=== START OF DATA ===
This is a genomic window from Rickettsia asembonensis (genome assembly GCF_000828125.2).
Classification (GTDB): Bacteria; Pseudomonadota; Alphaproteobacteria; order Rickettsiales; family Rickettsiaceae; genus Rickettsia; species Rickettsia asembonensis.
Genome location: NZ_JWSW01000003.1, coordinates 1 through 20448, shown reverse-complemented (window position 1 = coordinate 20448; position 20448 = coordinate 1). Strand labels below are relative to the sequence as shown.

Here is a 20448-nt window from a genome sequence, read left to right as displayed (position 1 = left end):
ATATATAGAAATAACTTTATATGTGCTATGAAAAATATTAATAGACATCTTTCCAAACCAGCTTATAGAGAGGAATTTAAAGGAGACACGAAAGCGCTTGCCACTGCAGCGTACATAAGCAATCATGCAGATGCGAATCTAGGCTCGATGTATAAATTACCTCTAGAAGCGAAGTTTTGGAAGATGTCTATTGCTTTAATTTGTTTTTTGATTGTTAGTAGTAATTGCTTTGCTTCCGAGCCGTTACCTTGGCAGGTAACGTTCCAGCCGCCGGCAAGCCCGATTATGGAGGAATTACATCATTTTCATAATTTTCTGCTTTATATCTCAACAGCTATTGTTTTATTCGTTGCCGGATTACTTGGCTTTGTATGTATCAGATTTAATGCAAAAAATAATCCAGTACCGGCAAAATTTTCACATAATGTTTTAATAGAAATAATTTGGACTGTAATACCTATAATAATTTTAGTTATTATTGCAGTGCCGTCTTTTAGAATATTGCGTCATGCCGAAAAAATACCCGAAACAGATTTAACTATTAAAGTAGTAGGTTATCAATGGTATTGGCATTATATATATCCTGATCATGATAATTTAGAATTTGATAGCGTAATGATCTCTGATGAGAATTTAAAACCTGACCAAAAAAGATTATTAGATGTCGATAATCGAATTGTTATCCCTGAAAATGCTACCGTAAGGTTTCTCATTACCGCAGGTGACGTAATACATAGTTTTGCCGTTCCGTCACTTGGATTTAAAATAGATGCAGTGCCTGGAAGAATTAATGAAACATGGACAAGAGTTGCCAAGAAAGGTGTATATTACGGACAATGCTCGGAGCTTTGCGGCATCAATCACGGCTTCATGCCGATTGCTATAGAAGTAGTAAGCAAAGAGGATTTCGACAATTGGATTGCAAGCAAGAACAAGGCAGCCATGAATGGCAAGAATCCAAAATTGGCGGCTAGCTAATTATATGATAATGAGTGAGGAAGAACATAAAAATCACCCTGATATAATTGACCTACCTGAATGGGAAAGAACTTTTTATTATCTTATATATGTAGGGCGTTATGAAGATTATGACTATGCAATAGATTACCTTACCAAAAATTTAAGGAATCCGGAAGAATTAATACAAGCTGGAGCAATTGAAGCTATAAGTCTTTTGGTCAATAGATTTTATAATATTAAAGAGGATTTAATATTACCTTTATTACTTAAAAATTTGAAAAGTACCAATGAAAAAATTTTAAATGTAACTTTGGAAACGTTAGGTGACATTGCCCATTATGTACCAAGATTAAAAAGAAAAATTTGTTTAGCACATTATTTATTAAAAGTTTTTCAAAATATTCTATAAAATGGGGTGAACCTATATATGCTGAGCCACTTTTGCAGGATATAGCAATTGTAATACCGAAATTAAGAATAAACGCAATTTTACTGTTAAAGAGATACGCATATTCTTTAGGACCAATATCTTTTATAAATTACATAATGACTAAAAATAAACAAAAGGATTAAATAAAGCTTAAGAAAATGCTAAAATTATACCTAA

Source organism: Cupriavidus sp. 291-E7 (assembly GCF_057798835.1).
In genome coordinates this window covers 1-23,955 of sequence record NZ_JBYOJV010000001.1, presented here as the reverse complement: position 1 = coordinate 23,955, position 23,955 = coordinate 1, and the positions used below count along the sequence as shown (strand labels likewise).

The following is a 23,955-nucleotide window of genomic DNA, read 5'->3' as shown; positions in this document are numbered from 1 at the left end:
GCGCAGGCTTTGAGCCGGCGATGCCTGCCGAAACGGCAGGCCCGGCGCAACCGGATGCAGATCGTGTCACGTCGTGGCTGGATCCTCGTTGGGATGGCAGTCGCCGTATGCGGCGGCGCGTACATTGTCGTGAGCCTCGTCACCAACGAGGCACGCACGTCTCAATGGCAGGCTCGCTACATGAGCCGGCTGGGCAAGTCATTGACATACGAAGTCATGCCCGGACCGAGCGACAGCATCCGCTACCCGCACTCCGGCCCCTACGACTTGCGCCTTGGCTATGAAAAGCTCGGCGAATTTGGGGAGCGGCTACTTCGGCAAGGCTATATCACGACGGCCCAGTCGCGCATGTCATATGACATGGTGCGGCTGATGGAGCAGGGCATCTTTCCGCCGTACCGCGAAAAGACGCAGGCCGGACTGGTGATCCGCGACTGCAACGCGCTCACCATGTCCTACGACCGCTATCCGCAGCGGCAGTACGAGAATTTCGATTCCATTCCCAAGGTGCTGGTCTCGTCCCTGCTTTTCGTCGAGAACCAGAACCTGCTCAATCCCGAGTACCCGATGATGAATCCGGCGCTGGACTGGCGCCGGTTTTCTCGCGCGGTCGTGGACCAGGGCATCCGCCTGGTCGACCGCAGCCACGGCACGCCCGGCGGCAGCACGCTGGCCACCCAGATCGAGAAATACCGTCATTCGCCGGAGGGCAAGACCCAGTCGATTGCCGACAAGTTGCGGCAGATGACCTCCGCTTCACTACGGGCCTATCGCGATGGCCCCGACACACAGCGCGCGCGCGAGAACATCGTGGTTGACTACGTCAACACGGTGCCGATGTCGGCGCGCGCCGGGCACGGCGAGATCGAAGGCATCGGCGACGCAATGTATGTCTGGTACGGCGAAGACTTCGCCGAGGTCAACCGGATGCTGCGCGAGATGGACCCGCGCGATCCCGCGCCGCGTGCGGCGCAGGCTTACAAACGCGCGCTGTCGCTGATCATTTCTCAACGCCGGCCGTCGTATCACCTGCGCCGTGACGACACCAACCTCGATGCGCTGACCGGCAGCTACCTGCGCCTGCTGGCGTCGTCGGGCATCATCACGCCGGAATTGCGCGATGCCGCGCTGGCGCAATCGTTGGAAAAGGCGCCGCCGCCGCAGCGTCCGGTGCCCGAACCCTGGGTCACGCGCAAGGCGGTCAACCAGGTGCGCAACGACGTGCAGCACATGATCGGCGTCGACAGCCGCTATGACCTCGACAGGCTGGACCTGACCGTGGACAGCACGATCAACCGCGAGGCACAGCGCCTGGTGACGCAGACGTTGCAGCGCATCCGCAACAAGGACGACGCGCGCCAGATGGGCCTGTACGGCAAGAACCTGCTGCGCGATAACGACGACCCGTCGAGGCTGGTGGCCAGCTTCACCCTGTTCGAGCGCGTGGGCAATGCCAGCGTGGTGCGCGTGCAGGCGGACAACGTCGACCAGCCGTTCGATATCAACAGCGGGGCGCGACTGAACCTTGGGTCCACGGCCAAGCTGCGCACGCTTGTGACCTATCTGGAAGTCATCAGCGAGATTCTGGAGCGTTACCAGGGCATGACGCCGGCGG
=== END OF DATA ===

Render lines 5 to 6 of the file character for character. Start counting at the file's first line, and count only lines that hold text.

ATATATAGAAATAACTTTATATGTGCTATGAAAAATATTAATAGACATCTTTCCAAACCAGCTTATAGAGAGGAATTTAAAGGAGACACGAAAGCGCTTGCCACTGCAGCGTACATAAGCAATCATGCAGATGCGAATCTAGGCTCGATGTATAAATTACCTCTAGAAGCGAAGTTTTGGAAGATGTCTATTGCTTTAATTTGTTTTTTGATTGTTAGTAGTAATTGCTTTGCTTCCGAGCCGTTACCTTGGCAGGTAACGTTCCAGCCGCCGGCAAGCCCGATTATGGAGGAATTACATCATTTTCATAATTTTCTGCTTTATATCTCAACAGCTATTGTTTTATTCGTTGCCGGATTACTTGGCTTTGTATGTATCAGATTTAATGCAAAAAATAATCCAGTACCGGCAAAATTTTCACATAATGTTTTAATAGAAATAATTTGGACTGTAATACCTATAATAATTTTAGTTATTATTGCAGTGCCGTCTTTTAGAATATTGCGTCATGCCGAAAAAATACCCGAAACAGATTTAACTATTAAAGTAGTAGGTTATCAATGGTATTGGCATTATATATATCCTGATCATGATAATTTAGAATTTGATAGCGTAATGATCTCTGATGAGAATTTAAAACCTGACCAAAAAAGATTATTAGATGTCGATAATCGAATTGTTATCCCTGAAAATGCTACCGTAAGGTTTCTCATTACCGCAGGTGACGTAATACATAGTTTTGCCGTTCCGTCACTTGGATTTAAAATAGATGCAGTGCCTGGAAGAATTAATGAAACATGGACAAGAGTTGCCAAGAAAGGTGTATATTACGGACAATGCTCGGAGCTTTGCGGCATCAATCACGGCTTCATGCCGATTGCTATAGAAGTAGTAAGCAAAGAGGATTTCGACAATTGGATTGCAAGCAAGAACAAGGCAGCCATGAATGGCAAGAATCCAAAATTGGCGGCTAGCTAATTATATGATAATGAGTGAGGAAGAACATAAAAATCACCCTGATATAATTGACCTACCTGAATGGGAAAGAACTTTTTATTATCTTATATATGTAGGGCGTTATGAAGATTATGACTATGCAATAGATTACCTTACCAAAAATTTAAGGAATCCGGAAGAATTAATACAAGCTGGAGCAATTGAAGCTATAAGTCTTTTGGTCAATAGATTTTATAATATTAAAGAGGATTTAATATTACCTTTATTACTTAAAAATTTGAAAAGTACCAATGAAAAAATTTTAAATGTAACTTTGGAAACGTTAGGTGACATTGCCCATTATGTACCAAGATTAAAAAGAAAAATTTGTTTAGCACATTATTTATTAAAAGTTTTTCAAAATATTCTATAAAATGGGGTGAACCTATATATGCTGAGCCACTTTTGCAGGATATAGCAATTGTAATACCGAAATTAAGAATAAACGCAATTTTACTGTTAAAGAGATACGCATATTCTTTAGGACCAATATCTTTTATAAATTACATAATGACTAAAAATAAACAAAAGGATTAAATAAAGCTTAAGAAAATGCTAAAATTATACCTAA

Source organism: Cupriavidus sp. 291-E7 (assembly GCF_057798835.1).